Warning number of asylum seekers sleeping rough could double

At least 24 international protection applicants left without accommodation since arriving in State on Tuesday

Organisations supporting homeless people have warned that the numbers sleeping rough on Dublin’s streets could double due to the State being unable at present to provide accommodation to arriving asylum seekers.

Another 17 asylum seekers were left without accommodation on Wednesday after being told the the State was unable to source anywhere for them to stay. This brings to 24 the number of people seeking international protection who have been told this week that there is no space available because of a nationwide shortage. It is understood that the vast majority of those affected, if not all, are single men.

The Department of Children and Integration has said there is a particular shortage in accommodation for single men applying for international protection, with priority being given to people fleeing the war in Ukraine and women and children seeking asylum from other countries.

The shortage is expected to continue for several days with those not accommodated told they would be contacted when spaces became available. At least seven men who arrived into Ireland seeking international protection on Tuesday were told there was no State-provided beds available.


Speaking on Thursday, Una Burns, head of policy at homeless support organisation Novas, warned the numbers sleeping rough in Dublin city may double in the coming week as a result of the shortage of accommodation for asylum seekers.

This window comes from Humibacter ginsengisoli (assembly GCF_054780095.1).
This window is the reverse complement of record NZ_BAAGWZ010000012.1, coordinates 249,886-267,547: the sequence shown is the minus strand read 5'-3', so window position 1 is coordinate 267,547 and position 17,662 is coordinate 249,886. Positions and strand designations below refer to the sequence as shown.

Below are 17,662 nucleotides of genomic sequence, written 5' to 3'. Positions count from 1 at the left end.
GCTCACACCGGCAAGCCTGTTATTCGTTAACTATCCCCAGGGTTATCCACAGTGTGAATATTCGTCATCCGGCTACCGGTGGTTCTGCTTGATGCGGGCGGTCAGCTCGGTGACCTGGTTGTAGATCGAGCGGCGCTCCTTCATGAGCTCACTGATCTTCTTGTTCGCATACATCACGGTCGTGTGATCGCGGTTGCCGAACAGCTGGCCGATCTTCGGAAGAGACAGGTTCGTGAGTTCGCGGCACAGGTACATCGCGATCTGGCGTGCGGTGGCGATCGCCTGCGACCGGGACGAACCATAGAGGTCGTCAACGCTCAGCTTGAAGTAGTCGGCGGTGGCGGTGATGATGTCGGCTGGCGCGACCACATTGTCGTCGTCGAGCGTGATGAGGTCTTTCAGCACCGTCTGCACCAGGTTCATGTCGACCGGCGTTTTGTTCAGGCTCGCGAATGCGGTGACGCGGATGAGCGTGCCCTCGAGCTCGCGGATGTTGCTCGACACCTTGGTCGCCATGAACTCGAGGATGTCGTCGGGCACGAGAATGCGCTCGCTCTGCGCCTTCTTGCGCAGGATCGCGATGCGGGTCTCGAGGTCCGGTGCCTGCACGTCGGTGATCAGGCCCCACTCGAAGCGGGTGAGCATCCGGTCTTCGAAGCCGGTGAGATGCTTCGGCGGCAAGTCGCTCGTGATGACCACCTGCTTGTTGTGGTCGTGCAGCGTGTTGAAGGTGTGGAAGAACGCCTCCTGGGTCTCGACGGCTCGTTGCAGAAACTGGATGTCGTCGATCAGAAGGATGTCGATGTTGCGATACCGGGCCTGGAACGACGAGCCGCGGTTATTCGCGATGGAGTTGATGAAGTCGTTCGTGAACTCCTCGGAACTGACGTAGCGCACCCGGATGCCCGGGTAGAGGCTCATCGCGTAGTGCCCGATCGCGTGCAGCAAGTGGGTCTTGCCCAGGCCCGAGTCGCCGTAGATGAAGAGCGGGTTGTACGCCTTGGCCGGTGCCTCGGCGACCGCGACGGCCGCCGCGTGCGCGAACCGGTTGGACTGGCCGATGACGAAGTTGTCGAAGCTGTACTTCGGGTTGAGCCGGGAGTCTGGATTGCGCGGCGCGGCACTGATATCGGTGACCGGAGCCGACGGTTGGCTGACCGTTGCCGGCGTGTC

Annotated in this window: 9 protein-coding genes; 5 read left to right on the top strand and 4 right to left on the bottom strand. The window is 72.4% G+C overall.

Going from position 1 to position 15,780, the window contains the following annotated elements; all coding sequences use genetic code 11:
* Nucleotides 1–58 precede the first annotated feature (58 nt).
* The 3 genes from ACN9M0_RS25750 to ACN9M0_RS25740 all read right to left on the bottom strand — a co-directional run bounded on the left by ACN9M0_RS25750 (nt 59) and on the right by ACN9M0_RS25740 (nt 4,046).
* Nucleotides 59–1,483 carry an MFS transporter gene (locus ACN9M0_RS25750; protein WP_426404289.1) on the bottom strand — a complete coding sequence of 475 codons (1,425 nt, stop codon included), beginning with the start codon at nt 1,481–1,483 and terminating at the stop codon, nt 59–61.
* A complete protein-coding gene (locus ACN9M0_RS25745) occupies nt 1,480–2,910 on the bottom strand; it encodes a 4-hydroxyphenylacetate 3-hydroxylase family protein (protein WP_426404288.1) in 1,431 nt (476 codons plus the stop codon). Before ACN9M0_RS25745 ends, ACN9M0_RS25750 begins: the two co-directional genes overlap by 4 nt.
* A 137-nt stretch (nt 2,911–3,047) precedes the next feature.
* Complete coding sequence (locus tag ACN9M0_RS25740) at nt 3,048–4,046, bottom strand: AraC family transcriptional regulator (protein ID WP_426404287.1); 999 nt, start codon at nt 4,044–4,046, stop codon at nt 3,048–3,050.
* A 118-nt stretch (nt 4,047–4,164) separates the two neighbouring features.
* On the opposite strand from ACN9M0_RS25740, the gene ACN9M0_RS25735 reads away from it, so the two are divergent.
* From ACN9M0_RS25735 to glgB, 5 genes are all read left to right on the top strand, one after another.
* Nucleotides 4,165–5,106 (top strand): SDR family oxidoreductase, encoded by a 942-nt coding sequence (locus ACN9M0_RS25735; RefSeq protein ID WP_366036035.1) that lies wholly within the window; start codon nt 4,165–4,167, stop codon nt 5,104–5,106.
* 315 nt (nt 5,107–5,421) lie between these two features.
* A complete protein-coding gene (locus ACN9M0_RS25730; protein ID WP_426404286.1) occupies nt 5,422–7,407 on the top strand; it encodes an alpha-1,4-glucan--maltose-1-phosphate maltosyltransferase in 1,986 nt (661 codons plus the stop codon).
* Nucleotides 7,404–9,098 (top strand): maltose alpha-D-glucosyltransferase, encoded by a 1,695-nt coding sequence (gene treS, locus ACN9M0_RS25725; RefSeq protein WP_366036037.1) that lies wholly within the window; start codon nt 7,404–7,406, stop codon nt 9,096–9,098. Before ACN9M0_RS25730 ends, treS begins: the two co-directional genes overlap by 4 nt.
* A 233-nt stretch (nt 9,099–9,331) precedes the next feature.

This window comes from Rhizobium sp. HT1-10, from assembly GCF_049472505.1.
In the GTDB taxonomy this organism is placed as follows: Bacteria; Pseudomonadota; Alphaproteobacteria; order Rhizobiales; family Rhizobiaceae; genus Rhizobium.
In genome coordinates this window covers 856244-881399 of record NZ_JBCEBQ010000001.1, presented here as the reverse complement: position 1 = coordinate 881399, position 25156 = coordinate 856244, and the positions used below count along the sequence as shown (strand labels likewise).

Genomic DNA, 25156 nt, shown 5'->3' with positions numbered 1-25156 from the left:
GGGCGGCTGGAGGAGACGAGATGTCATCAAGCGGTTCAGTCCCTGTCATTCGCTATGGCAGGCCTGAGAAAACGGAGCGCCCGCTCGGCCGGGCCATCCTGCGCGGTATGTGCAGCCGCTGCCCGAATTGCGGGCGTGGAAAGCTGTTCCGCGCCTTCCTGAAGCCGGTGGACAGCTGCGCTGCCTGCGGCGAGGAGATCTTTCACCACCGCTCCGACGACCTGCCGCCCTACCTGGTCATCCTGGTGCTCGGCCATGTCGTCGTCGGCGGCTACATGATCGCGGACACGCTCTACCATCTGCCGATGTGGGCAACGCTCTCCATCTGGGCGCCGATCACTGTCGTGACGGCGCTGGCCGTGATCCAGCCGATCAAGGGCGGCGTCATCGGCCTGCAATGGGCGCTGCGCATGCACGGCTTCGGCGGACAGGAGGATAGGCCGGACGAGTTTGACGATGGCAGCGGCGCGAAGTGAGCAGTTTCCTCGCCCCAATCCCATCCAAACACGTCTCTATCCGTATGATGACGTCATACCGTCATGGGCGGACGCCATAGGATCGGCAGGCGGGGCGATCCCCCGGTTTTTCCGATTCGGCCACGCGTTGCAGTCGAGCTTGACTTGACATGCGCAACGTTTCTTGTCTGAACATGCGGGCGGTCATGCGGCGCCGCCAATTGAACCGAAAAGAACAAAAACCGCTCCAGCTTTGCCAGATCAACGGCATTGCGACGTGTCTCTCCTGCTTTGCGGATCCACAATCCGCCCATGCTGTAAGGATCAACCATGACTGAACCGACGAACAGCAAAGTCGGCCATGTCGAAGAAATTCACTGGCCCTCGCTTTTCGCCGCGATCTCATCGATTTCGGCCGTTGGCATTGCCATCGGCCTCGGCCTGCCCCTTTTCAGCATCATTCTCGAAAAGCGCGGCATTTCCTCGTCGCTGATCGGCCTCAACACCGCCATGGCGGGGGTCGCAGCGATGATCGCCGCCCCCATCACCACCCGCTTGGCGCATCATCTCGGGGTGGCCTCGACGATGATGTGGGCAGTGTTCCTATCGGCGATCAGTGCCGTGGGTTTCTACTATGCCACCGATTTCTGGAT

Ms Burns said 100 single adults arrive into the State every week seeking protection, with the closure of the Citywest hub meaning many of those people could be left sleeping on the streets.

“There is going to be a significant transformation of rough sleeping in the city,” she told RTÉ Radio’s Morning Ireland.

Novas would provide a hot meal, a sleeping bag and toiletries to people, but she said it could not provide a bed as the capacity was not there. The situation was “very tight at the moment,” she said.

Refugees intending to seek asylum in Ireland have been told to defer any travel plans amid a severe shortage of available accommodation, which could persist for weeks or even months. The State plans to keep a hub at Citywest in Dublion closed to international protection applicants seeking emergency shelter for at least another few days as the migration crisis enters an “extremely difficult phase”.

The system for accommodating asylum seekers reached a similar crisis point on a number of occasions last year, leaving small numbers of men who came to Ireland to seek asylum sleeping rough.

Jack Power

Jack Power

Jack Power is a reporter with The Irish Times

Vivienne Clarke

Vivienne Clarke is a media monitor and reporter

Jennifer Bray

Jennifer Bray

Jennifer Bray is a Political Correspondent with The Irish Times